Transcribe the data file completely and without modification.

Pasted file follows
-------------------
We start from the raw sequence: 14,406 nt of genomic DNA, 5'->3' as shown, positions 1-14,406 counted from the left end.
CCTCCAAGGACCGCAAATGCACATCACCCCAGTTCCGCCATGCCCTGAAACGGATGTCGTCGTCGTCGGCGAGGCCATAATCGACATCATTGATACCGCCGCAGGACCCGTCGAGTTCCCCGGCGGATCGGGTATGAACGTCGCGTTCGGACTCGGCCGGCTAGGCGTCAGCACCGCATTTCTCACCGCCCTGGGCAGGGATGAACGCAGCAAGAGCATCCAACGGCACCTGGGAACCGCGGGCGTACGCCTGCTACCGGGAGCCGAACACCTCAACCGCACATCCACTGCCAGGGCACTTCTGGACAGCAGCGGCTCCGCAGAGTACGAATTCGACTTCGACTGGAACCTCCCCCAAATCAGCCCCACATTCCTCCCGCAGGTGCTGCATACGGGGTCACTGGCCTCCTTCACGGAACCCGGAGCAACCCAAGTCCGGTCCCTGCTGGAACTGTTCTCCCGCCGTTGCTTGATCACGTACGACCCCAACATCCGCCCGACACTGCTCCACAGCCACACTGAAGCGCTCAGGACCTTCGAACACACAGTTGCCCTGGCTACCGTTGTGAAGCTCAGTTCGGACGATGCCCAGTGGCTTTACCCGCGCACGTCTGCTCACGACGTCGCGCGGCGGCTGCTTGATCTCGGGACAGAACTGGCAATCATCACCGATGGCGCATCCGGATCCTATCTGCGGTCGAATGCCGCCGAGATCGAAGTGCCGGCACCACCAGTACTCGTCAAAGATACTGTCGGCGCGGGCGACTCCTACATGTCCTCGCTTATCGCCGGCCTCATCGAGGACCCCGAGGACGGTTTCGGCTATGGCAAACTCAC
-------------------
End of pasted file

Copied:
We start from the raw sequence: 14,406 nt of genomic DNA, 5'->3' as shown, positions 1-14,406 counted from the left end.
CCTCCAAGGACCGCAAATGCACATCACCCCAGTTCCGCCATGCCCTGAAACGGATGTCGTCGTCGTCGGCGAGGCCATAATCGACATCATTGATACCGCCGCAGGACCCGTCGAGTTCCCCGGCGGATCGGGTATGAACGTCGCGTTCGGACTCGGCCGGCTAGGCGTCAGCACCGCATTTCTCACCGCCCTGGGCAGGGATGAACGCAGCAAGAGCATCCAACGGCACCTGGGAACCGCGGGCGTACGCCTGCTACCGGGAGCCGAACACCTCAACCGCACATCCACTGCCAGGGCACTTCTGGACAGCAGCGGCTCCGCAGAGTACGAATTCGACTTCGACTGGAACCTCCCCCAAATCAGCCCCACATTCCTCCCGCAGGTGCTGCATACGGGGTCACTGGCCTCCTTCACGGAACCCGGAGCAACCCAAGTCCGGTCCCTGCTGGAACTGTTCTCCCGCCGTTGCTTGATCACGTACGACCCCAACATCCGCCCGACACTGCTCCACAGCCACACTGAAGCGCTCAGGACCTTCGAACACACAGTTGCCCTGGCTACCGTTGTGAAGCTCAGTTCGGACGATGCCCAGTGGCTTTACCCGCGCACGTCTGCTCACGACGTCGCGCGGCGGCTGCTTGATCTCGGGACAGAACTGGCAATCATCACCGATGGCGCATCCGGATCCTATCTGCGGTCGAATGCCGCCGAGATCGAAGTGCCGGCACCACCAGTACTCGTCAAAGATACTGTCGGCGCGGGCGACTCCTACATGTCCTCGCTTATCGCCGGCCTCATCGAGGACCCCGAGGACGGTTTCGGCTATGGCAAACTCAC